In addition to the tasteful, simple touches that make up this classic French bistro menu, the service at Bistro Cacao is always warm and skilled at creating a comfortable atmosphere. Because of that, it's well-known for special occasions as well, and certainly a place you'd go when things are starting to get serious.

Bistro Cacao

(202) 546-4737

316 Massachusetts Ave NE, Washington, DC 20002

11. Rasika - West End

There are two Rasika locations in D.C., and both of them serve a refined take on Indian cuisine to put hearts in your eyes. However, if you need a table that gives the right amount of "alone in a crowded room" vibes without feeling too far removed, go to Rasika in West End. Swanky turquoise booths and domed lights create a unique mood.

From lobster curry in Bengali style to a succulent duck makhani-cooked tandoori, you should also consider Rasika for a date that revolves around robust and exciting flavors. The restaurant also keeps incredibly specific menus for nut, dairy, and gluten allergies, should you or your date need.


(202) 466-2500

1190 New Hampshire Ave NW, Washington, DC 20037 (Additional location in Penn Quarter)

12. Seven Reasons

Here are seven reasons why Seven Reasons makes a good date spot: It put Chef Enrique Limardo on the map in D.C.'s culinary scene, so it's instantly cooler than a first date at The Cheesecake Factory; The menu has always been focused on a total sensory experience, which sounds sexy; Dishes on the current menu iteration have a range of global flavors, and so they fit a variety of cravings; the view onto 14th can provide good people watching, an easy way to break the ice.

There are a few more reasons to love this spot, as well. Exposed brick walls create a more relaxing charm, where conversation can become laid back as well; the service has been some of the best we've had in D.C., and the bar program pushes the boundary of classics while generating creative new additions.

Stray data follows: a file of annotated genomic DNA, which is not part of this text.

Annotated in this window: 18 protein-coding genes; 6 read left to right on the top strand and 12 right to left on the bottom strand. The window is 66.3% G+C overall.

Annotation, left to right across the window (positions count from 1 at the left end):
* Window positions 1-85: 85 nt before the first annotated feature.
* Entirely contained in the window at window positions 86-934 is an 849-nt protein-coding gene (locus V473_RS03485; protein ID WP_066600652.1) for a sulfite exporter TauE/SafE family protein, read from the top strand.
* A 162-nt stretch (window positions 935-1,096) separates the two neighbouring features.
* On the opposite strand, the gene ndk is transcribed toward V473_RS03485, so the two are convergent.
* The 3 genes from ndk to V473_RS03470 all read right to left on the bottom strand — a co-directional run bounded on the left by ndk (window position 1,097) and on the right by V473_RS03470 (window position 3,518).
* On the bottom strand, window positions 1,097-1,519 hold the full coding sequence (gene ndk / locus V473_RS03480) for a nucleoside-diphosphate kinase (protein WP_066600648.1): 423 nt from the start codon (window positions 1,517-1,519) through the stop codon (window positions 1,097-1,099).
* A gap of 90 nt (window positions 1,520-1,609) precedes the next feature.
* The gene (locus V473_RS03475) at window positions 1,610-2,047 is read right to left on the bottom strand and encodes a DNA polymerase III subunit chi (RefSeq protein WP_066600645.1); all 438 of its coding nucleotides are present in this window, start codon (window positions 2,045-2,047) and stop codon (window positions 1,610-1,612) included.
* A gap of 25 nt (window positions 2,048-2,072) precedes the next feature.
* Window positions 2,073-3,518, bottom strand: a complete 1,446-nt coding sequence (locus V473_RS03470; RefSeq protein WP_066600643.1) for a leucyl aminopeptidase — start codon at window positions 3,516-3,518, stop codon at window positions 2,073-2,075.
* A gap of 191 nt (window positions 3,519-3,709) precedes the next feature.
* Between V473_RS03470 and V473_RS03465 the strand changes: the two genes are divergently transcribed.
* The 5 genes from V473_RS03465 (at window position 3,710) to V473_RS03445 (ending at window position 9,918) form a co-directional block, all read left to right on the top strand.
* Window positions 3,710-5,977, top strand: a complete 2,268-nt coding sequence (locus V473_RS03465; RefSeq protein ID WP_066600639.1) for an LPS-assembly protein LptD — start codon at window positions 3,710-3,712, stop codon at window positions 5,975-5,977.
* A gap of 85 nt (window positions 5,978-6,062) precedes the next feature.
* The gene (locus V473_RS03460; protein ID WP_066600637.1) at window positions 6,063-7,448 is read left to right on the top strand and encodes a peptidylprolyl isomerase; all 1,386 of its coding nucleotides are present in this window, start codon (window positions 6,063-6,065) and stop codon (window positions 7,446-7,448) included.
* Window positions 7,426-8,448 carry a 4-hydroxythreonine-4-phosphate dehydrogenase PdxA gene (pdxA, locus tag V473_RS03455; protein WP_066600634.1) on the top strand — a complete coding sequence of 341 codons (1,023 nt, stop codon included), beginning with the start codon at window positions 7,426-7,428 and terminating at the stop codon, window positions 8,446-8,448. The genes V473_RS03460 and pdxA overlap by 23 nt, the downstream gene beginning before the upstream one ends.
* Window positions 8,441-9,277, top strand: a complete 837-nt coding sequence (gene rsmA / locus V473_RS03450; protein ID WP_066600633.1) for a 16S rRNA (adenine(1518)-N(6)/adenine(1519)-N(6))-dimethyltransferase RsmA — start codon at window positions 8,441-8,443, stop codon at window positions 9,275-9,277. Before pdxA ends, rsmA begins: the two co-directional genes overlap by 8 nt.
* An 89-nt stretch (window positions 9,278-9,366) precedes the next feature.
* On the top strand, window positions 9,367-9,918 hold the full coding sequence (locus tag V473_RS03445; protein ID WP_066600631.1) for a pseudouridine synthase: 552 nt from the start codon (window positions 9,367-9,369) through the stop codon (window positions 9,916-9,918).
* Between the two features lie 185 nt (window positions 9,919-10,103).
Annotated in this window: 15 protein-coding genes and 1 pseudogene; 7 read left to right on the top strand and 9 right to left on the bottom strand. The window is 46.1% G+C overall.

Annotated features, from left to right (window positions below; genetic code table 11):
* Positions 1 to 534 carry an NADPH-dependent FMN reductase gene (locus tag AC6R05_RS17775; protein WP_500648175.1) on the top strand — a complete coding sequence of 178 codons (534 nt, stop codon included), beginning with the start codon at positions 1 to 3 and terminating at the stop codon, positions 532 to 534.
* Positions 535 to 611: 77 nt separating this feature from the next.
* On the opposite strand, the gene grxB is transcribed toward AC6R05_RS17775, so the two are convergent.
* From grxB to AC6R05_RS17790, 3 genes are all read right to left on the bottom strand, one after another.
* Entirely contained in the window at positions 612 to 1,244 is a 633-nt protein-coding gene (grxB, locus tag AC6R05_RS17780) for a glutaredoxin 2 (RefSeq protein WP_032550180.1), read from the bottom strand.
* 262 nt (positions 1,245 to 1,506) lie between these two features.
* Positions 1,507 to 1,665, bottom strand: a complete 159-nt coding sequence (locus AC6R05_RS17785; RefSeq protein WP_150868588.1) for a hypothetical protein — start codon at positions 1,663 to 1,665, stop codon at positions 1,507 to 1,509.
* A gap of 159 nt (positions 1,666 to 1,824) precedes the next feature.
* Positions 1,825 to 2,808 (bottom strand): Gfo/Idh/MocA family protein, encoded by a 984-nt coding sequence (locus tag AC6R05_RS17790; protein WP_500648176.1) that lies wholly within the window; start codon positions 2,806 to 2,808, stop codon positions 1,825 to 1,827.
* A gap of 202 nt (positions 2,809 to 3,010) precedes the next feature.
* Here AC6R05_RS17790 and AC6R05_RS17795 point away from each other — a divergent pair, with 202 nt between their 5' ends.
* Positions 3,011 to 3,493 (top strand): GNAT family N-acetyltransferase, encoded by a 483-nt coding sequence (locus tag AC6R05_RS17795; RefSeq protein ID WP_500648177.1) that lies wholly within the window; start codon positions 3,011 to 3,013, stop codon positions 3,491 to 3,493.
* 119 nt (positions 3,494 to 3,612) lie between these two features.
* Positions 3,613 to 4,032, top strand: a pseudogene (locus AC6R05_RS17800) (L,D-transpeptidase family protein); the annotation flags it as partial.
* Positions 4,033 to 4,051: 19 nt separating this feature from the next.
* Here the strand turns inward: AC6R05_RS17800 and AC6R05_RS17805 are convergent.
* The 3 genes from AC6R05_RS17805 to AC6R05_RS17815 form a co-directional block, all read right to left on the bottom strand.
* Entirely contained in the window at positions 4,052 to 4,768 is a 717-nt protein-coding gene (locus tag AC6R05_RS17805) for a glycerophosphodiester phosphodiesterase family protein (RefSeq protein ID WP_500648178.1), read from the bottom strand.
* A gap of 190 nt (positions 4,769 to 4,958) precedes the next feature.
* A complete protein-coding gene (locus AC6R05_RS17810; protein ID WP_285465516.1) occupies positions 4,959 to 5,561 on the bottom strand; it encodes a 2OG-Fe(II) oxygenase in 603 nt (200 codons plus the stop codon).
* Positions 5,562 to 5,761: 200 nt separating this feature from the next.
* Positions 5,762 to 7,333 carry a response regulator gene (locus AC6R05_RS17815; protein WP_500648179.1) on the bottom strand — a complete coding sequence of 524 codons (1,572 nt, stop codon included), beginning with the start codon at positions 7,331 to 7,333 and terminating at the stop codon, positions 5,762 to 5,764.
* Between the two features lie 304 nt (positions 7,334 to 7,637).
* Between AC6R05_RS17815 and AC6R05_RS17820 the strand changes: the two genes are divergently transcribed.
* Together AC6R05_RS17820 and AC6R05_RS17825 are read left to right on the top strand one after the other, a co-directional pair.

Seven Reasons

(202) 417-8563

2208 14th St. NW, Washington, DC 20009

13. Imperfecto

‌If Seven Reasons was Chef Enrique Limardo's suggestive entrance to the Washington dining environment, then Imperfecto is his love letter to his bountiful relationship with cooking. The menu at this restaurant comes from a marriage of Latin and Mediterranean cuisines and an ethos responsible for its name: the beauty of human imperfections.

On a night spent scanning for potential red flags, this eatery can be a reminder that we all have beige ones, too. As for green flags? You'll find them all across the menu. It's re-imagined daily, but a recent version listed a duck magret with pickled green banana alongside celeriac root accented by tepache and salsa cruda. Sommelier Maurizio Arberi's wine list is in a balanced pursuit of perfection.


(202) 964-1012

1124 23rd St. NW, Washington, DC 20037

14. Tortino Restaurant

The menu at Tortino is a tour through Tuscan cooking, and in particular, dives into what its chef Noé Canales defines as cucina povera, or "poor cooking." It's a fashion of Tuscan preparation that shirks rich sauces in favor of hardy herbs and practiced techniques. Tortino is the destination you'll want to reserve for casual date nights; it's tasteful enough but not over the top. Simple, yet still nuanced. And always well executed.

The prices at Tortino are enough to keep anyone coming back for a few tries, but it's truly amazing how much justice the food is given, considering the cost. While enjoying a meal out, it can be incredibly hard to find something as affordable and well-done as the braised lamb ravioli ($20) or the roast veal tenderloin with black truffle reduction ($28).


(202) 312-5570

1228 11th St. NW, Washington, DC 20001

15. Lutèce

Historic Georgetown is a romantic place to stroll, especially if you happen to stumble onto the charming 33-seat neo-bistro, Lutèce. Helmed by Chef Matt Conroy (who once made Michelin-starred Mexican cuisine in Brooklyn's Oxomoco), offers a slim menu that is hyper-focused on the reinvention and elevation of classic French cuisine. The design feels humbling and earthy; exposed brick walls, marble tabletops, and firm wooden chairs — Lutèce is the perfect place to lean into a good conversation.